That was the day all the photographs of My Body, from my teens up until the moment I had divorced, came out of the drawer. I taped them up all over my dressing-room doors and walls and under each photograph I put a quality I wanted to believe that Body had represented at some moment: friendliness, generosity, patience (very little), 2001 Aug 11 Brianda marries Fernando 217042014helpfulness, honesty, kindness, etc. And every day I would stand in my dressing-room contemplating the pictures of My Body and finding her more and more acceptable. I did not, however, love her.

It was Salomé who taught me that. I loved my little dog from the very start. It didn`t matter if she was clean or dirty, perfumed or smelling doggy, asleep or awake, interested or bored… I adored her; I loved every inch of her hairy little body, each perky ear, her black little nose and her white whiskers, and I could gaze forever into her deep black  eyes. And then one day while I was cuddling her (against her will, mind you, she hates to be cuddled) I suddenly found myself wondering why I didn’t Betty 90 años en cumpletreat My Body at least half as lovingly as I treated my dog’s body. How could I love her body and not mine, when her body never even looked for mine unless she wanted something, and mine had been at my beck and call every second of every day since the beginning of my time? I understood the injustice I had committed and I looked down at My Body for the first time with tenderness, the same kind of tenderness that Salomé’s body had awakened in me.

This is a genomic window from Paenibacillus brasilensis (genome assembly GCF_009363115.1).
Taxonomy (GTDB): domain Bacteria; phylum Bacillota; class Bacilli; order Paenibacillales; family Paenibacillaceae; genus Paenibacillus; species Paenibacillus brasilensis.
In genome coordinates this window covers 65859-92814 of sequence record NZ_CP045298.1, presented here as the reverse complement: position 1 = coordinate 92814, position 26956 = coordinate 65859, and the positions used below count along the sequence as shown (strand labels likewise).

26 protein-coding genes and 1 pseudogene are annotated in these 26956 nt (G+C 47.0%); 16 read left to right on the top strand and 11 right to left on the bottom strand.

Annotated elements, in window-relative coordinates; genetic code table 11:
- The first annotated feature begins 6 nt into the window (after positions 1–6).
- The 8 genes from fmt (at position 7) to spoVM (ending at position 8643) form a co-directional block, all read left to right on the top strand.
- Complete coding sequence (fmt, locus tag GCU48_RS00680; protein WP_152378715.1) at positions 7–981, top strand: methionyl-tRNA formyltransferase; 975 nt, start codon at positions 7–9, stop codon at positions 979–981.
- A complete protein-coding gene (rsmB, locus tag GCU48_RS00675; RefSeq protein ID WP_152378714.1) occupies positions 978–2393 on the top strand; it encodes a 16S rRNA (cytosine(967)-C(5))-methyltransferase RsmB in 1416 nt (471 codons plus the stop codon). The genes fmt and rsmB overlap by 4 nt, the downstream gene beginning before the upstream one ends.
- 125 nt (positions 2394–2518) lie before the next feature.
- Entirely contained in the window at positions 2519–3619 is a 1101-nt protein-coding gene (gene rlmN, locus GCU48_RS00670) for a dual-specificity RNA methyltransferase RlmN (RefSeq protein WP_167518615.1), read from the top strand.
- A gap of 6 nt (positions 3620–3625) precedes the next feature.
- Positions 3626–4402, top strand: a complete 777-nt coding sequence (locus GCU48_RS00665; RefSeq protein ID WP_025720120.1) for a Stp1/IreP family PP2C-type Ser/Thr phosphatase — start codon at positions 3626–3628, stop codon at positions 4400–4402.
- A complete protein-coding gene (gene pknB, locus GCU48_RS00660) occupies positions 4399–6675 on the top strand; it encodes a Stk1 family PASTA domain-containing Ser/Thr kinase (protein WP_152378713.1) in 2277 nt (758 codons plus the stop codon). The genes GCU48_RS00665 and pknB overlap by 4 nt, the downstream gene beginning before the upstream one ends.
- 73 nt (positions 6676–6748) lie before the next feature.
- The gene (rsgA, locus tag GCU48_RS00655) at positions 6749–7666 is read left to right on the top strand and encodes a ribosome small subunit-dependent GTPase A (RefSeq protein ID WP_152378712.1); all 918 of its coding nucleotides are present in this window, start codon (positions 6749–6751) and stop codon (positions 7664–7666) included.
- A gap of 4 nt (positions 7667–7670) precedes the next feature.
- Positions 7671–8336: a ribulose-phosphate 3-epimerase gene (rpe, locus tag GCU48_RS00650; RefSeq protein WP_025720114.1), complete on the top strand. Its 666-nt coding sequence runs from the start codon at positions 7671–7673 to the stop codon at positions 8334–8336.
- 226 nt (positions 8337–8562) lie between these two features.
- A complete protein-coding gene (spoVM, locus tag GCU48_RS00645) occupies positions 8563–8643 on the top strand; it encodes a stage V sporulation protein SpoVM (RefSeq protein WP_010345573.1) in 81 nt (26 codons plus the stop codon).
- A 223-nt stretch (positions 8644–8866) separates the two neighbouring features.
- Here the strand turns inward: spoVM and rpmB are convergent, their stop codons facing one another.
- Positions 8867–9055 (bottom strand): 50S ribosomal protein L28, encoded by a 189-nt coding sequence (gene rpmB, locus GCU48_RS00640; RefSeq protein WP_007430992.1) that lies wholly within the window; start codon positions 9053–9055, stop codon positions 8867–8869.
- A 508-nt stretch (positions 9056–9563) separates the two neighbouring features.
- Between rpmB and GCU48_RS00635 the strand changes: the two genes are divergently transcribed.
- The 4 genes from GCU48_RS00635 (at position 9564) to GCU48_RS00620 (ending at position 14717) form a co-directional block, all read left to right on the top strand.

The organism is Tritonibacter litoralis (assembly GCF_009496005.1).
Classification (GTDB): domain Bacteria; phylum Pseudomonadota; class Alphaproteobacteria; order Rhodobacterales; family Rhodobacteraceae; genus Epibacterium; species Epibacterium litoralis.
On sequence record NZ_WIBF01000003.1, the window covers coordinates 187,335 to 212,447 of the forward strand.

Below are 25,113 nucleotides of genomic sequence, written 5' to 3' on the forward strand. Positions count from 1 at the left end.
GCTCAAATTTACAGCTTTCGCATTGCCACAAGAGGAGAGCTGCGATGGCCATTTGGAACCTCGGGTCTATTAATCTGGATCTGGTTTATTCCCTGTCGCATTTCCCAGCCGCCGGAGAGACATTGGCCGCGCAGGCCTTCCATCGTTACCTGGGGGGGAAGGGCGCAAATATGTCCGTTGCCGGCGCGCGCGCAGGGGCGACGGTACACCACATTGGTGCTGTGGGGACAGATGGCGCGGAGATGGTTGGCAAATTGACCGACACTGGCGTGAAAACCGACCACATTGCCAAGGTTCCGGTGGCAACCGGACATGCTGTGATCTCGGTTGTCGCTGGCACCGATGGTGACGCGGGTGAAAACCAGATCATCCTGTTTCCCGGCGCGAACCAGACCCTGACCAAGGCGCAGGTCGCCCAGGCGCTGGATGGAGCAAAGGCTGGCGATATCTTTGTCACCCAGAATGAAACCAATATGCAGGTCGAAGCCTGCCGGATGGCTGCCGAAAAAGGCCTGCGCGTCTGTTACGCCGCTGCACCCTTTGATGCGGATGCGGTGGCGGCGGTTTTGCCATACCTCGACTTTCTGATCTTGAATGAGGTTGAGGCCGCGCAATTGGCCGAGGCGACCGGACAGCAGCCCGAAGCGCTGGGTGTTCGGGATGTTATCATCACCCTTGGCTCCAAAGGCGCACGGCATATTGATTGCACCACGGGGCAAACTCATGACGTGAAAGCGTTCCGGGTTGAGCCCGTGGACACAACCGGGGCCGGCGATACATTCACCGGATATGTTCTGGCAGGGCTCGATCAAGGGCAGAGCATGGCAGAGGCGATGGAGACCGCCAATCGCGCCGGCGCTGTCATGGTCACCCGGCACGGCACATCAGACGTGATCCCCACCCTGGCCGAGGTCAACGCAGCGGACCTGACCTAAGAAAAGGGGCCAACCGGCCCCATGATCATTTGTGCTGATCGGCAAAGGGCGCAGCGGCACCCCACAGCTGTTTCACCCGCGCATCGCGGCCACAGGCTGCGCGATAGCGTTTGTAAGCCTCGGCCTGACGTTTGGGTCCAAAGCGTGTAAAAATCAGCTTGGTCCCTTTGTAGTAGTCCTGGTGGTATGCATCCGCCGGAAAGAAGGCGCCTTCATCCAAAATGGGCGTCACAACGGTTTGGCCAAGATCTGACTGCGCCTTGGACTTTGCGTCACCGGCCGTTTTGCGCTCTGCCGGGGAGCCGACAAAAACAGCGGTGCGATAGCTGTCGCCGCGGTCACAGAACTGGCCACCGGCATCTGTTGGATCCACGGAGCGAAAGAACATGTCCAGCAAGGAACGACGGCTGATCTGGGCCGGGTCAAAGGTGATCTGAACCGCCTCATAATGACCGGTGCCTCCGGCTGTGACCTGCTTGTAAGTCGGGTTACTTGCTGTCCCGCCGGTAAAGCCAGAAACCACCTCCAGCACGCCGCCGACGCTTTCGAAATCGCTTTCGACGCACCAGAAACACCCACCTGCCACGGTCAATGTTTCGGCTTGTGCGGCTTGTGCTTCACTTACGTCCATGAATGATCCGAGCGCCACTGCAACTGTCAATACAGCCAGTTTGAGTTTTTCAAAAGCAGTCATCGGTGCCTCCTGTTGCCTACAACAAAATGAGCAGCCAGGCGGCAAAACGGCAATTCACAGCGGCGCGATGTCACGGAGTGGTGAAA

Suddenly I felt such gratitude to have a Body that had taken such a beating and still was healthy; a Body that never had any trouble sleeping, that had cooperated and lost weight under the strenuous diets I had subjected it too (gaining it back, of course, because I would then feed it all the stuff it didn’t need), a Body that needed so little medicine to be able to count the times I had taken aspirin… in other words a FANTASTIC Body! A Body worth living for, a Body worth loving.P1100838

So today, as I work on my 74th year, and My Body produces the normal aches and pains from use, I understand her, I treat her with love and respect, I give her the exercise she needs, the rest she needs, the love and fun she needs and, occasionally, the ice-cream she doesn’t need. And every time there is something new, an umpteenth wrinkle, a new ache, an uninvited roll around the waist, another vein that shows blue on the legs, a painful cramp in my toes, I think of Salomé and ask myself: Would I stop loving my little dog just because she was getting old? And such a wave of tenderness DSC_2566flows over me that I smile and hug My Body, and tell her that she’s doing fine, that we’re doing just fine.

And, now, seeing as the evening has drawn to a close, and my True Love is feeling a bit fatigued, and Salomé is already in her bed happily snoring away, I think I’ll end this contemplation here, and trot off to bed with my own Body. What a delight it is to sleep every night in the arms of my one True Love and Dear Friend who will be with me forever and ever, till dust do us part.

(The Featured Image: is taken com the Blog of Shirley Maya: shirleymaya.com)